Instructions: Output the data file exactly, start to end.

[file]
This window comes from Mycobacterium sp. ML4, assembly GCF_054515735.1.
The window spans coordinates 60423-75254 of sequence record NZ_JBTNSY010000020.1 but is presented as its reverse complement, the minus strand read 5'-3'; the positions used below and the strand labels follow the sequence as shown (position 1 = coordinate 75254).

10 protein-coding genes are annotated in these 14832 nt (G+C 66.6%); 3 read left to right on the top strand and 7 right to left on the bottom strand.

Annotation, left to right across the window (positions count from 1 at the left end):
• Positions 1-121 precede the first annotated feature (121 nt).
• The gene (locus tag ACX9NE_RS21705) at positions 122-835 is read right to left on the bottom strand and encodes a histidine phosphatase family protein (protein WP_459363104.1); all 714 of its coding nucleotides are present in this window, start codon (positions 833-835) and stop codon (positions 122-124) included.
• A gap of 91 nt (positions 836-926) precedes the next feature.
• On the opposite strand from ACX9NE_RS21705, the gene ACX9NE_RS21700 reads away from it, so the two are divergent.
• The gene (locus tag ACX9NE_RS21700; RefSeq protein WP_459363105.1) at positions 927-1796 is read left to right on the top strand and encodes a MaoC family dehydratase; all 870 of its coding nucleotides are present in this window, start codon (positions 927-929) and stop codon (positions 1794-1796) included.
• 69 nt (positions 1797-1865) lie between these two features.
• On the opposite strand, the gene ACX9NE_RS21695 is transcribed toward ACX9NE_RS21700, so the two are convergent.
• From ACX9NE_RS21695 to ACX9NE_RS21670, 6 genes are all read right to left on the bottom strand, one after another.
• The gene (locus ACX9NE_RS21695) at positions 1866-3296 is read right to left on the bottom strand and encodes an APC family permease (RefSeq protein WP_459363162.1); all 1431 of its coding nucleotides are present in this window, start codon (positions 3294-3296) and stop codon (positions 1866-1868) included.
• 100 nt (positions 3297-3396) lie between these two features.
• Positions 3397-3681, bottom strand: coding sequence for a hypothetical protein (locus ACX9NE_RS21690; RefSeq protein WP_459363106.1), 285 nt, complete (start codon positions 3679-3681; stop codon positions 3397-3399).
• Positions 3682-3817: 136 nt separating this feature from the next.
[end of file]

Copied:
This window comes from Mycobacterium sp. ML4, assembly GCF_054515735.1.
The window spans coordinates 60423-75254 of sequence record NZ_JBTNSY010000020.1 but is presented as its reverse complement, the minus strand read 5'-3'; the positions used below and the strand labels follow the sequence as shown (position 1 = coordinate 75254).

10 protein-coding genes are annotated in these 14832 nt (G+C 66.6%); 3 read left to right on the top strand and 7 right to left on the bottom strand.

Annotation, left to right across the window (positions count from 1 at the left end):
• Positions 1-121 precede the first annotated feature (121 nt).
• The gene (locus tag ACX9NE_RS21705) at positions 122-835 is read right to left on the bottom strand and encodes a histidine phosphatase family protein (protein WP_459363104.1); all 714 of its coding nucleotides are present in this window, start codon (positions 833-835) and stop codon (positions 122-124) included.
• A gap of 91 nt (positions 836-926) precedes the next feature.
• On the opposite strand from ACX9NE_RS21705, the gene ACX9NE_RS21700 reads away from it, so the two are divergent.
• The gene (locus tag ACX9NE_RS21700; RefSeq protein WP_459363105.1) at positions 927-1796 is read left to right on the top strand and encodes a MaoC family dehydratase; all 870 of its coding nucleotides are present in this window, start codon (positions 927-929) and stop codon (positions 1794-1796) included.
• 69 nt (positions 1797-1865) lie between these two features.
• On the opposite strand, the gene ACX9NE_RS21695 is transcribed toward ACX9NE_RS21700, so the two are convergent.
• From ACX9NE_RS21695 to ACX9NE_RS21670, 6 genes are all read right to left on the bottom strand, one after another.
• The gene (locus ACX9NE_RS21695) at positions 1866-3296 is read right to left on the bottom strand and encodes an APC family permease (RefSeq protein WP_459363162.1); all 1431 of its coding nucleotides are present in this window, start codon (positions 3294-3296) and stop codon (positions 1866-1868) included.
• 100 nt (positions 3297-3396) lie between these two features.
• Positions 3397-3681, bottom strand: coding sequence for a hypothetical protein (locus ACX9NE_RS21690; RefSeq protein WP_459363106.1), 285 nt, complete (start codon positions 3679-3681; stop codon positions 3397-3399).
• Positions 3682-3817: 136 nt separating this feature from the next.